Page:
Lenny Curry: Honor the spirit of citizen leaders with stricter ‘resign to run’ law
Businessman leader leading a large group of people. Low poly style. Society and business world. Conceptual 3D illustration

Businessman leader leading a large group of people.
'We are a nation founded by citizen leaders.'

In just a few months, I will conclude my second, 4-year term serving as the Mayor of Florida’s largest city, Jacksonville.

During these 8 years, it has been an honor and privilege to serve, but as a firm supporter of term limits, I respect that my time in this office will soon conclude.

Before running for office, I worked as an entrepreneur and a citizen volunteer in politics and public roles. These experiences instilled in me the belief that elected office at the local level is meant to be a pause in one’s private life to offer a new perspective to the body politic and public service to my neighbors with a limited tenure in local government.

Too often though, we see some who move from one elected city office to the next with no return to private life. While there are good and honorable people who choose this path, I believe years and sometimes decades of concurrent service strung together by running for the next local office, while still serving in another, is contrary to the intent of term limits.

It can also provide strength of incumbency that creates an advantage of access to a select few and diminishes the ability of private citizens to achieve elected office.

To remedy this and give voters in the March Jacksonville municipal election a voice, I filed legislation yesterday that asks our City Council to approve a voter referendum on this issue.

My proposal would give voters a chance to express support for a stricter “resign to run” law so those already serving in a local elected office leave that office immediately to qualify as a candidate to campaign for their next desired office. My proposal is focused on the level of government most impactful to Jacksonville, local offices here.

Jacksonville is unique as a consolidated government that is governed by a state-adopted charter. While I would prefer that the voters be voting on a direct and explicit change to our charter, there are questions raised by decades-old legal opinions that might challenge this proposal without statutory changes in Tallahassee.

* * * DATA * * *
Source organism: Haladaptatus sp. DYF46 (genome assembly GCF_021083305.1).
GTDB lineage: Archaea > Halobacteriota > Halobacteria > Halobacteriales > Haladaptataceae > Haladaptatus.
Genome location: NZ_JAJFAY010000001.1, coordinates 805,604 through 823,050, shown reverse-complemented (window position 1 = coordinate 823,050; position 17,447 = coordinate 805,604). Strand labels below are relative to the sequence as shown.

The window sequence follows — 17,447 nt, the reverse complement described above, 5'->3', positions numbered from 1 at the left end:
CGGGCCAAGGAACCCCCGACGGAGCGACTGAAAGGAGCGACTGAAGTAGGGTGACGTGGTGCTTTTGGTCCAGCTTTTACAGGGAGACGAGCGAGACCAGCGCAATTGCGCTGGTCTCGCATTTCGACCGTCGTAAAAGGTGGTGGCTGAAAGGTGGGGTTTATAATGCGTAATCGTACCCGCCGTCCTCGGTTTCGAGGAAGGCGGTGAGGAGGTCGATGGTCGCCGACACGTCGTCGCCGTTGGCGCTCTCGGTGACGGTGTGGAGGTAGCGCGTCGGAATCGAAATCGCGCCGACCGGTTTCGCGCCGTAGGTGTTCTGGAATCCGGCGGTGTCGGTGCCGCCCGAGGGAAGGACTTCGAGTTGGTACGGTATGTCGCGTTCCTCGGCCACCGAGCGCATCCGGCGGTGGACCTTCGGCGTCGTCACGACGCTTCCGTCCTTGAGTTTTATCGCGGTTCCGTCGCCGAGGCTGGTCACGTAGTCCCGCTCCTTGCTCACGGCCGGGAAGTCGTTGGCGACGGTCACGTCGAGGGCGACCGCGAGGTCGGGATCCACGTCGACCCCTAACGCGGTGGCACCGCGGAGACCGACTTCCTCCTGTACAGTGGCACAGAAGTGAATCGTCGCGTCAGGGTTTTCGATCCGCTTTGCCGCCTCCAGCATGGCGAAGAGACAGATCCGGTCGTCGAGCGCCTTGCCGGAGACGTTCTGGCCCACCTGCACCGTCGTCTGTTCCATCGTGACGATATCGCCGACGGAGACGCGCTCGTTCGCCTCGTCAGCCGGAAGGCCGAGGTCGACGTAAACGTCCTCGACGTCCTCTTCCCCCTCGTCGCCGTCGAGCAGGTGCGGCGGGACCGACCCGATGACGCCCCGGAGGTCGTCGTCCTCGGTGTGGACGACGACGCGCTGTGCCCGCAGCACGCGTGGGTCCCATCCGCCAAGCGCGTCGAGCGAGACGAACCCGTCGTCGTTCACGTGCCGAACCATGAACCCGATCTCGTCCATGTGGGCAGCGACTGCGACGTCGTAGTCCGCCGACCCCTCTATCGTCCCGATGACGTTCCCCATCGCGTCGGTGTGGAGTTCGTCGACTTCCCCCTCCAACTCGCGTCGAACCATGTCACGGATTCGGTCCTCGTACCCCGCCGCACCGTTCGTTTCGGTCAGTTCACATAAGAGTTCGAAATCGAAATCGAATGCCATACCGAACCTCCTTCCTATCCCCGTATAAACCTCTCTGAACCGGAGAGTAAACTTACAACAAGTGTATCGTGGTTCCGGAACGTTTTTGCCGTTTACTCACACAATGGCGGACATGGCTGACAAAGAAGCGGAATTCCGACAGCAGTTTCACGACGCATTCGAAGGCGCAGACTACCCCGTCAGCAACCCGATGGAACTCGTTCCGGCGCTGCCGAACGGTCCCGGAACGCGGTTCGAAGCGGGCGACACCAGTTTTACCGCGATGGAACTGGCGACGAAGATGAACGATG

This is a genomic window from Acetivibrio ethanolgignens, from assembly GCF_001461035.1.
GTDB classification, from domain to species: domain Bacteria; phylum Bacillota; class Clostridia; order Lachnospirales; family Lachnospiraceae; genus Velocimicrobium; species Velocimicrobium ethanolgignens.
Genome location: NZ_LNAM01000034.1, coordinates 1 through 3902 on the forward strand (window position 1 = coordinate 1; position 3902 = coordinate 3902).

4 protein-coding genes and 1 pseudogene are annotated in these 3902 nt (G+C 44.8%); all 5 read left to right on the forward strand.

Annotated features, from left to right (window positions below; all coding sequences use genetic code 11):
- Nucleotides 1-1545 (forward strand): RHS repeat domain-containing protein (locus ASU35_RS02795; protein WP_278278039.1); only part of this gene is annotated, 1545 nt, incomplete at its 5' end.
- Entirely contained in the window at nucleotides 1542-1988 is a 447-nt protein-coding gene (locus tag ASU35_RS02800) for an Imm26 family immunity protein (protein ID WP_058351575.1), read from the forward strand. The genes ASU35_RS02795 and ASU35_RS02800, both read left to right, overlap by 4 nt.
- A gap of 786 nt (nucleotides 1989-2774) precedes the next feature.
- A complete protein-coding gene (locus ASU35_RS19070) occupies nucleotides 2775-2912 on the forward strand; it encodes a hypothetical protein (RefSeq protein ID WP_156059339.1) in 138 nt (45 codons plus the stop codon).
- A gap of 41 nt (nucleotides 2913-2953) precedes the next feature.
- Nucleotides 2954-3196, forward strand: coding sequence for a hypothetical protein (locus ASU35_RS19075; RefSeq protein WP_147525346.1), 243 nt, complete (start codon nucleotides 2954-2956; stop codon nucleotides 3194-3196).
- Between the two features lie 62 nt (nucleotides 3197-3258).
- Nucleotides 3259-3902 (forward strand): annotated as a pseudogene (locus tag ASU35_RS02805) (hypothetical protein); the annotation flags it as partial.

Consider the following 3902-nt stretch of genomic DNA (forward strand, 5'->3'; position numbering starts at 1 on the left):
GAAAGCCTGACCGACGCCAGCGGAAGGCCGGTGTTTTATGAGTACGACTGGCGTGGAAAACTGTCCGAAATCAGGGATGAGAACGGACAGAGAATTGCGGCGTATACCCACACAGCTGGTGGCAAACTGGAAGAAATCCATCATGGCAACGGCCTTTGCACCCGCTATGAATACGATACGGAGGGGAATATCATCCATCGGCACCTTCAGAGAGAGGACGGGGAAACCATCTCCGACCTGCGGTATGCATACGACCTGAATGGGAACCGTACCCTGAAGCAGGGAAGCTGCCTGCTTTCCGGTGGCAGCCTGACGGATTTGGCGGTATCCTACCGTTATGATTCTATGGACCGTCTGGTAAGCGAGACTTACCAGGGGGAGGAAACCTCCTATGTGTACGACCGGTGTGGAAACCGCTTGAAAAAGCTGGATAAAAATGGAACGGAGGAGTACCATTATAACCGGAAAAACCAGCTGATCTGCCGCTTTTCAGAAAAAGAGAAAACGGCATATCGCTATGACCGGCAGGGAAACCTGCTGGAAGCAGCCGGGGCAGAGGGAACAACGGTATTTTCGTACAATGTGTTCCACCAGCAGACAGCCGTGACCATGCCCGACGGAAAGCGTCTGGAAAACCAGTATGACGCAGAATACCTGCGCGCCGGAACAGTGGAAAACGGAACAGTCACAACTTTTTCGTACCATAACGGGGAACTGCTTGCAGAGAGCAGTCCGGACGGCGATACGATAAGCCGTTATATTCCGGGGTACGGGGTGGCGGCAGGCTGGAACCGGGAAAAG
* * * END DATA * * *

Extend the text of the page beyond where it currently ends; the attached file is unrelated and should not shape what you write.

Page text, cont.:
That is why the referendum is to be added as a straw ballot and give local voters a chance to voice their support.

With yesterday’s filing to City Council, this proposal would be able to meet the timeline for inclusion in Jacksonville’s March first-election. I am hopeful the Jacksonville City Council will move forward on that timeline for our city to voice their will in March.

With Council passage, and voter approval in March, I would then work with state leaders to ensure any action they require to allow for revision of Jacksonville’s Charter to accomplish this important result.

We are a nation founded by citizen leaders. Private citizens at the local level quite literally became the foot soldiers who gave rise to the greatest democracy our world has ever known.

In that spirit, I believe it is imperative for our future to continue Jacksonville’s local governance in a way that encourages and supports more private citizens with a fair opportunity to run and lead this great city.


Lenny Curry is Mayor of Jacksonville.

Guest Author


  • Eugene Stevens

    November 16, 2022 at 6:17 pm

    That would be Good , need to add to the ballot term limits also and not 5 years out , should be for those that have already out used their welcome . Good job Mayor , government should not be for career politicians.

  • Larry

    November 17, 2022 at 11:16 am

    Yes, because Curry was so “respectful” of the “Citizen Leaders” on all of the independent authority boards in 2015. But most egregiously the JEA board in his now much maligned attempt to gift JEA to the highest bidder, while enriching his buddies that he grifted into senior leadership roles at the public utility. Why this guy was never indicted is just another one of those Jacksonville Mysteries.

  • Frankie M.

    November 17, 2022 at 7:30 pm

    Can we apply this to politicians holding statewide offices as well? I’m thinking of one in Tallahassee in particular. Is it bad form to resign from public office days after winning an election to run for a higher office. Is that disingenuous? Or is it more disingenuous to run for a statewide office knowing you will not complete your term?

  • Pot calling kettle

    November 19, 2022 at 12:31 pm

    Does he mean like Daniel Davis having an agreement with the Chamber to return to his job if he loses his mayoral bid?

Comments are closed.


Florida Politics is a statewide, new media platform covering campaigns, elections, government, policy, and lobbying in Florida. This platform and all of its content are owned by Extensive Enterprises Media.

Publisher: Peter Schorsch @PeterSchorschFL

Contributors & reporters: Phil Ammann, Drew Dixon, Roseanne Dunkelberger, A.G. Gancarski, Anne Geggis, Ryan Nicol, Jacob Ogles, Cole Pepper, Gray Rohrer, Jesse Scheckner, Christine Sexton, Drew Wilson, and Mike Wright.

Email: [email protected]
Twitter: @PeterSchorschFL
Phone: (727) 642-3162
Address: 204 37th Avenue North #182
St. Petersburg, Florida 33704

Sign up for Sunburn